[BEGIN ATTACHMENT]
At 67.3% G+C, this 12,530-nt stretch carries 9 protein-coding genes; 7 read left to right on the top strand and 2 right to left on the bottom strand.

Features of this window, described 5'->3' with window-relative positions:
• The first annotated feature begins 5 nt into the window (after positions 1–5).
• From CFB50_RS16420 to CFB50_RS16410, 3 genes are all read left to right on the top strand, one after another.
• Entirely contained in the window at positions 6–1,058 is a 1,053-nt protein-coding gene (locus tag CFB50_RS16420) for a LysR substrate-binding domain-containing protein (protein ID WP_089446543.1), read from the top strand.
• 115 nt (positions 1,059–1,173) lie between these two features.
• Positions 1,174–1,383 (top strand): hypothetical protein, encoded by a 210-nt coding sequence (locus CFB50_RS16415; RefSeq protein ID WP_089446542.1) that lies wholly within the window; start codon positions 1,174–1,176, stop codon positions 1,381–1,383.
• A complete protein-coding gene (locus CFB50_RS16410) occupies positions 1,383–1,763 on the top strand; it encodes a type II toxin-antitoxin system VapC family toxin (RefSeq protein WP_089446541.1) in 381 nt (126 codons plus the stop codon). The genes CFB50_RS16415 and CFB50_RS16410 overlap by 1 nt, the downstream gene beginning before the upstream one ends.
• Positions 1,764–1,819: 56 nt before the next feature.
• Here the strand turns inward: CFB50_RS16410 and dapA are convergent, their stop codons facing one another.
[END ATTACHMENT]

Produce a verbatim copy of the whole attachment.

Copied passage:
At 67.3% G+C, this 12,530-nt stretch carries 9 protein-coding genes; 7 read left to right on the top strand and 2 right to left on the bottom strand.

Features of this window, described 5'->3' with window-relative positions:
• The first annotated feature begins 5 nt into the window (after positions 1–5).
• From CFB50_RS16420 to CFB50_RS16410, 3 genes are all read left to right on the top strand, one after another.
• Entirely contained in the window at positions 6–1,058 is a 1,053-nt protein-coding gene (locus tag CFB50_RS16420) for a LysR substrate-binding domain-containing protein (protein ID WP_089446543.1), read from the top strand.
• 115 nt (positions 1,059–1,173) lie between these two features.
• Positions 1,174–1,383 (top strand): hypothetical protein, encoded by a 210-nt coding sequence (locus CFB50_RS16415; RefSeq protein ID WP_089446542.1) that lies wholly within the window; start codon positions 1,174–1,176, stop codon positions 1,381–1,383.
• A complete protein-coding gene (locus CFB50_RS16410) occupies positions 1,383–1,763 on the top strand; it encodes a type II toxin-antitoxin system VapC family toxin (RefSeq protein WP_089446541.1) in 381 nt (126 codons plus the stop codon). The genes CFB50_RS16415 and CFB50_RS16410 overlap by 1 nt, the downstream gene beginning before the upstream one ends.
• Positions 1,764–1,819: 56 nt before the next feature.
• Here the strand turns inward: CFB50_RS16410 and dapA are convergent, their stop codons facing one another.